The overall TY English plan needs to be updated to reflect current practice in English and as recommended above TY teachers should agree common learning outcomes for their students. The TY teachers should try to avoid any possibility of teaching texts that could be on the Leaving Certificate course. A range of texts such as the study of a novel, play, film and poetry is taught in many TY classes. This is good practice as it shows that good solid work is done in class and that students are exposed to a range of genres. TY teachers should also take the opportunity afforded by the year to teach English in a ‘significantly different’ way to mainstream Leaving Certificate. It is also recommended that the TY English plan and the English and Communication plan be included in the English overall plan. The plan to teach a novel or novel extracts to LCA students is commended.
Decisions on core textbooks are made jointly at junior and senior cycle level. However, teachers have the flexibility to choose their own literary texts to suit the ability and tastes of their students.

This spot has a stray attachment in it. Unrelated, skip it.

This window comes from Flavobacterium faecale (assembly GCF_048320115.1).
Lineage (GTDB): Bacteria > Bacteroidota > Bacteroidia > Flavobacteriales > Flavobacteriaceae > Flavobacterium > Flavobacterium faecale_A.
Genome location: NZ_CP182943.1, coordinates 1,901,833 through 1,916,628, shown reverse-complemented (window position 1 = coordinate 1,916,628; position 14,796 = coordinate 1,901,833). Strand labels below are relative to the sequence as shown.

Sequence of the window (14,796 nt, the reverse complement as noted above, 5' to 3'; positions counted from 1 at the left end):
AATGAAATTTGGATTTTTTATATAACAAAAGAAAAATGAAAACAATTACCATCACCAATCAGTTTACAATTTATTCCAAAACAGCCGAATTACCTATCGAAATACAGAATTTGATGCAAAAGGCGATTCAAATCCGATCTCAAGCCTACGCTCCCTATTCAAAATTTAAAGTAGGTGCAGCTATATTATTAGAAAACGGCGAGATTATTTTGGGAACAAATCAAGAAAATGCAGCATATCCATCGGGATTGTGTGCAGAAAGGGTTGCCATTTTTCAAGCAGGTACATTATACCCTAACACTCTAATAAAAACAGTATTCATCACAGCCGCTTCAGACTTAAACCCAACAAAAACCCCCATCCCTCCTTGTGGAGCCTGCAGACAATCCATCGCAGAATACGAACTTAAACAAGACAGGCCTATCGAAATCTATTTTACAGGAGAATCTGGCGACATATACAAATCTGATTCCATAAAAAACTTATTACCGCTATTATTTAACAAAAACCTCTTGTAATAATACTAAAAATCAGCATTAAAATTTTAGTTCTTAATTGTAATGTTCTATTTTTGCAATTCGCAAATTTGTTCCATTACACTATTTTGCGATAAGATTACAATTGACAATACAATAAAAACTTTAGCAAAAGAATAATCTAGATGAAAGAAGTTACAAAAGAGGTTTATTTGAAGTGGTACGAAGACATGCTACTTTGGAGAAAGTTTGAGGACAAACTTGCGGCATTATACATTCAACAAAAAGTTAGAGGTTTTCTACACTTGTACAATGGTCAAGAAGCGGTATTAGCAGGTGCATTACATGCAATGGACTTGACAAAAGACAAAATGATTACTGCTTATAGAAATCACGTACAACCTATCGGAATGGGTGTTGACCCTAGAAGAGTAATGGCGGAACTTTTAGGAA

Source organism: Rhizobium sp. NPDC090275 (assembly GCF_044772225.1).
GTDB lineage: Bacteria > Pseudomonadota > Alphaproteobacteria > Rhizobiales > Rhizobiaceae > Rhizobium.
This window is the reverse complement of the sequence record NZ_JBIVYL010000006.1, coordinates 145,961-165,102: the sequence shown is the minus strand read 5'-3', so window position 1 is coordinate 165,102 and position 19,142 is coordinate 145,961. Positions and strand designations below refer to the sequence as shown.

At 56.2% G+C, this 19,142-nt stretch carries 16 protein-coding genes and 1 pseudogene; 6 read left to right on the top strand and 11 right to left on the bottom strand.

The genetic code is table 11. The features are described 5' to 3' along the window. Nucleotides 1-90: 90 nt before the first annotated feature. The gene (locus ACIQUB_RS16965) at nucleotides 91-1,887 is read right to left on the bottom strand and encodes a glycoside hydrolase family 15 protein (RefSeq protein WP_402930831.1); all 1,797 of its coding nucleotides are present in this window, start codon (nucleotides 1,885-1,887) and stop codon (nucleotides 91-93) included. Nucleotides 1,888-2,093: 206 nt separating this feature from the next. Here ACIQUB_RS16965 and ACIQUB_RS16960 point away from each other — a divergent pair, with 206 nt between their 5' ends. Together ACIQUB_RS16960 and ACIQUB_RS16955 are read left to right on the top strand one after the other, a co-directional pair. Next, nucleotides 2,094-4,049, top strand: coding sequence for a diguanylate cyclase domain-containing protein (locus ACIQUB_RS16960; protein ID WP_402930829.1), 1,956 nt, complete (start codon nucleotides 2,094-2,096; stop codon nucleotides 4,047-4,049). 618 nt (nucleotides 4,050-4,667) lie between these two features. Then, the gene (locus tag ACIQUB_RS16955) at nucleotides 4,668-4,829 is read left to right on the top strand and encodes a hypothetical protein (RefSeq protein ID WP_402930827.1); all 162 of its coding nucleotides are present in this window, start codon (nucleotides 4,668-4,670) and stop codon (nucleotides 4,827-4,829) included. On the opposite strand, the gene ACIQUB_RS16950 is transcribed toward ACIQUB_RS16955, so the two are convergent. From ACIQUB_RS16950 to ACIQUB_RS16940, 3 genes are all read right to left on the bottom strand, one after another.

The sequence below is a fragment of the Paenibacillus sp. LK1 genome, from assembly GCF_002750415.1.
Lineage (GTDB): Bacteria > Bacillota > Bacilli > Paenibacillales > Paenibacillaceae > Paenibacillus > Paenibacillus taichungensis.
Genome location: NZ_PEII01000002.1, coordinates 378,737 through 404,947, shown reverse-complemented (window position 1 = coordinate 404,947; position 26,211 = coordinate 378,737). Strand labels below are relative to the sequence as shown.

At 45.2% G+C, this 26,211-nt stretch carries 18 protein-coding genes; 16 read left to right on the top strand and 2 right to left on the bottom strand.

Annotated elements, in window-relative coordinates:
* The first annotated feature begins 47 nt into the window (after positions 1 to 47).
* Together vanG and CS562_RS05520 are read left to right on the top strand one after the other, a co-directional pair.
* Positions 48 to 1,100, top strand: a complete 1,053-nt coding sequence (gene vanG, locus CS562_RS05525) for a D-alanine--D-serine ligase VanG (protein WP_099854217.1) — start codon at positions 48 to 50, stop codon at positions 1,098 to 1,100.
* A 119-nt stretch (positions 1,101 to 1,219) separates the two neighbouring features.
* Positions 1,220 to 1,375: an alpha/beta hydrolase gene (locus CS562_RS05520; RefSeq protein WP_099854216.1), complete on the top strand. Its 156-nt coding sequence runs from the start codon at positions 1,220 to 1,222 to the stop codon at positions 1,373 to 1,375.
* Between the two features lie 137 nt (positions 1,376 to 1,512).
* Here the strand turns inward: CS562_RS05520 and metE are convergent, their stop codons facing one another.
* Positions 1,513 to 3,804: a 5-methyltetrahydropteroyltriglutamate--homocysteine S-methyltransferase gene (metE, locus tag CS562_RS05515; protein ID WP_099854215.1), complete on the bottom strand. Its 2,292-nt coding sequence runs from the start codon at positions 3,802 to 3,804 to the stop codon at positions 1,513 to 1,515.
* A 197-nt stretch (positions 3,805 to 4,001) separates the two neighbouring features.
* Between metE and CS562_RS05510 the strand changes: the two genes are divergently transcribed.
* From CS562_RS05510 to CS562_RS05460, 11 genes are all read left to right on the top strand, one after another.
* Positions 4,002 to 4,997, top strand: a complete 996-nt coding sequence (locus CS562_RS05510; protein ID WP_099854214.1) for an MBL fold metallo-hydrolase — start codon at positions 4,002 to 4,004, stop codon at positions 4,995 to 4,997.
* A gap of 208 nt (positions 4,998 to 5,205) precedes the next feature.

Most first-year class groups study a novel in class. This is good practice and it is recommended for all class groups. Students are encouraged to read for pleasure in many classes by choosing books to read at home or during their allocated ‘tutor time’. Students also write book reviews. This is a practice to be encouraged throughout junior cycle and TY. Good practice was also seen in that links have been created with the mobile library and students are involved in the M.S. Readathon. In addition, the practice observed in some fifth-year classes of students being given a choice of comparative texts and poems to study is commended. It is recommended that good higher-level classes should study a further novel or drama text over the course of second and third year, to enhance their literacy development and to keep them challenged. In addition, in line with syllabus requirements, all Leaving Certificate ordinary-level students should study three comparative texts.